In other news, we have our next assignment – we are Kyiv bound in the summer of 2019! This was a dream assignment for us, but it was a nail-biter until the very bitter end – for a while, we thought we were going to Ghana and the Diplomat was already checking out golf country clubs in Accra. Instead, we will be shopping for sleds and fur coats. Which is just fine by me, thank you very much!


  1. I like reading your posts since I decided to take the next foreign officer test. They are fun and helpful. I hope you enjoy Ukraine. I lived there until I came to USA at 13. I hope to end up in Russia since I can still speak Ukrainian and Russian well.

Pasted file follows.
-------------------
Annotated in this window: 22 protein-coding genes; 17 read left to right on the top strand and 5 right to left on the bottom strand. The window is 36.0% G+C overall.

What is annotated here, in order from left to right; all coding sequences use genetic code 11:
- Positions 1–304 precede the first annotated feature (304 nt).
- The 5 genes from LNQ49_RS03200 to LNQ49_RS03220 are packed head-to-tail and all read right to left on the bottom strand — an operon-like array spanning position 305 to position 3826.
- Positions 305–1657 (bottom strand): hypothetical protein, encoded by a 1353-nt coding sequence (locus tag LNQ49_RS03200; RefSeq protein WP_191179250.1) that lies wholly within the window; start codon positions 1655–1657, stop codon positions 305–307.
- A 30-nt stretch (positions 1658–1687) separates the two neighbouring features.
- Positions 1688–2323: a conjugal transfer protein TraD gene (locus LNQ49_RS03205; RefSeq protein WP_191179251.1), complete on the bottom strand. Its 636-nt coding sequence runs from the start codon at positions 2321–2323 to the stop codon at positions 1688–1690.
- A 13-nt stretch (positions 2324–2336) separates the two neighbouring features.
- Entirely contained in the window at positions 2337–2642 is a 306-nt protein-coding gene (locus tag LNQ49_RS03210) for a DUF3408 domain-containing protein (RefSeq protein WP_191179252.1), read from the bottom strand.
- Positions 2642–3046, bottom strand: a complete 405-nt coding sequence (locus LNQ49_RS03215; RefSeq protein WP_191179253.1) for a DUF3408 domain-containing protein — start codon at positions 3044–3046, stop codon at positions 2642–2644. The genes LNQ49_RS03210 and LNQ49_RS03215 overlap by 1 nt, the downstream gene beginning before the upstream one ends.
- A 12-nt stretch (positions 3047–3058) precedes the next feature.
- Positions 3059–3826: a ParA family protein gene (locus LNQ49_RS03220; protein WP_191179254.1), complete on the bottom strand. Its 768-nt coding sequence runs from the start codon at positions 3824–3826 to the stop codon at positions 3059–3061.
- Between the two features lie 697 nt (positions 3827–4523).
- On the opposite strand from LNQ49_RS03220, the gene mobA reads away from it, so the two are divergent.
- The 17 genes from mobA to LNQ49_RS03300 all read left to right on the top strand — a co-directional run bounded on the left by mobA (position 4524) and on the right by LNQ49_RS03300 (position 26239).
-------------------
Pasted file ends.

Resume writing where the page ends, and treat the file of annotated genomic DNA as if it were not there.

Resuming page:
2. I chanced on your blog because I was searching for pros and cons of working in the foreign ministry here in Ghana. I'm a bit confused because as a profession quantity surveyor I've just been offered a job with one of my dream construction companies, called AECOM here in Ghana and the offer is very good. However, i also passed the foreign ministry exams and I've been scheduled for the final step, which is the interview before the year ends. You see, I've always wanted to travel, experience other cultures and I got married in 2017 and I'm expecting a baby sometime next year. My husband is open to any decision i choose. I know the foreign service is a different field in terms of my profession but I like the idea of being a diplomat and the many benefits that comes with it. The truth is I don't mind swapping my career to be in the foreign service but if I'm to take such a decision, I want to be sure it will be a great experience without regrets. I know the US is entirely different from how things work here in Ghana but as soon as you mentioned Ghana in your blog, I felt this great urge to ask for your opinion and especially with you being a mom as you think I should go ahead with the foreign service if I pass the interview, which I have a gut feeling I will.